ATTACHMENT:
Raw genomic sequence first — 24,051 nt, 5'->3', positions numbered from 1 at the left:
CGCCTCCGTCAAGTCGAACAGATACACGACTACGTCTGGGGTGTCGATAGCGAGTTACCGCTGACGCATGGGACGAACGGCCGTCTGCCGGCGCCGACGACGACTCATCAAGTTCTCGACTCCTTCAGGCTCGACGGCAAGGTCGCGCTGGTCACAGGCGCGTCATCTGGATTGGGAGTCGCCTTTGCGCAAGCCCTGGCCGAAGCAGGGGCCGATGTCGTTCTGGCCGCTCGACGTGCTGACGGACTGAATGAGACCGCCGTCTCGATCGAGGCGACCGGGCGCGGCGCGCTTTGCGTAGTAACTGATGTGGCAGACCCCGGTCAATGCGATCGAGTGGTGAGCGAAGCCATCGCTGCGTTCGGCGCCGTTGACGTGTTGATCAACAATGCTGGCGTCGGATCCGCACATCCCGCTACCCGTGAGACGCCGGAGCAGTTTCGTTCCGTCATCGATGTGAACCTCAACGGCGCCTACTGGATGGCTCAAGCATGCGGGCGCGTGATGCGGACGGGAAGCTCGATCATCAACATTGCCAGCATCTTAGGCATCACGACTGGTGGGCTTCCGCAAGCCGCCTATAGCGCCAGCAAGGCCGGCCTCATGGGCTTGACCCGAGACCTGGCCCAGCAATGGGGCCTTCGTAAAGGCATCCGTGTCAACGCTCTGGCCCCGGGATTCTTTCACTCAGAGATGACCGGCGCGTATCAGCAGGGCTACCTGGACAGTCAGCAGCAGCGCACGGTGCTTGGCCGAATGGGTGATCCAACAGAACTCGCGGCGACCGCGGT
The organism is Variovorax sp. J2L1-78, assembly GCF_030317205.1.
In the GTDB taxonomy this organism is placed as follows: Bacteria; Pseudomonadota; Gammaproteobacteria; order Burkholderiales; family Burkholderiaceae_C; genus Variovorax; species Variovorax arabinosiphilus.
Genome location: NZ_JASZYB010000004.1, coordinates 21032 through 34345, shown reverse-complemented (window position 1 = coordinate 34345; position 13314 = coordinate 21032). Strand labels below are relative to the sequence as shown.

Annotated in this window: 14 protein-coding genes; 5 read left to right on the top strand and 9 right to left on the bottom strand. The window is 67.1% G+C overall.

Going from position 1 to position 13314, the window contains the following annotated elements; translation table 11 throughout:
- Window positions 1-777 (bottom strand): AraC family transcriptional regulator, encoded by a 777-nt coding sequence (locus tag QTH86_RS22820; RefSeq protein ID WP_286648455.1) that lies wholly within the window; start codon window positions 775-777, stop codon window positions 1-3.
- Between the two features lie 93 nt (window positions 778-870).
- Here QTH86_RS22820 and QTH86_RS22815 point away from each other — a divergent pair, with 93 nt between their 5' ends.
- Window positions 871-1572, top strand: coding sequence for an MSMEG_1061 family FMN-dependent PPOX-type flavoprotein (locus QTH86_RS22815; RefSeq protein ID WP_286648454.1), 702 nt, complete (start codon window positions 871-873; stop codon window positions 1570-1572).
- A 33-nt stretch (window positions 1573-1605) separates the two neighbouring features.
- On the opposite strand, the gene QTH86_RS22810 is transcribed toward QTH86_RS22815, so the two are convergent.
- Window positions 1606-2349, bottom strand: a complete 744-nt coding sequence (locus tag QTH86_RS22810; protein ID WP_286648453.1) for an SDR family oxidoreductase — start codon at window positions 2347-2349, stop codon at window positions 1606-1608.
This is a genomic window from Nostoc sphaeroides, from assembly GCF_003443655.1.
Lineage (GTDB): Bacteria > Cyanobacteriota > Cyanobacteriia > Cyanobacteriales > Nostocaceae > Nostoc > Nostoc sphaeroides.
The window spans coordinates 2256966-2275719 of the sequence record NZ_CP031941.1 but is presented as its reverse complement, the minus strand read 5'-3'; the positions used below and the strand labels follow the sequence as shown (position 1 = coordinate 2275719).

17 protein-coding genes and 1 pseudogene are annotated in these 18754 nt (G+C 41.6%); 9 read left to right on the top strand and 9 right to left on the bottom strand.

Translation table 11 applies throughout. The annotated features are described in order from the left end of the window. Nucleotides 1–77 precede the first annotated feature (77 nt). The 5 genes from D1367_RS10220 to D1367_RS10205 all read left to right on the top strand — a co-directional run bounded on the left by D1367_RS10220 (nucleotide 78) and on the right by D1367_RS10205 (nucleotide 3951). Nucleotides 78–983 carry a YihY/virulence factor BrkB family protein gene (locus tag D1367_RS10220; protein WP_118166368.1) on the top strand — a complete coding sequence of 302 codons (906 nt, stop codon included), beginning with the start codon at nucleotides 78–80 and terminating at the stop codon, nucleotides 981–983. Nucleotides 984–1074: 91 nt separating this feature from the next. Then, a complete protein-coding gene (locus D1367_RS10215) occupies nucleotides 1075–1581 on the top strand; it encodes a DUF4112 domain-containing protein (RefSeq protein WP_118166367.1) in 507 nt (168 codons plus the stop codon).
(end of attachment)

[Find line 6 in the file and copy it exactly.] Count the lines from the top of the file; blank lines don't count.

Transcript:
Annotated in this window: 14 protein-coding genes; 5 read left to right on the top strand and 9 right to left on the bottom strand. The window is 67.1% G+C overall.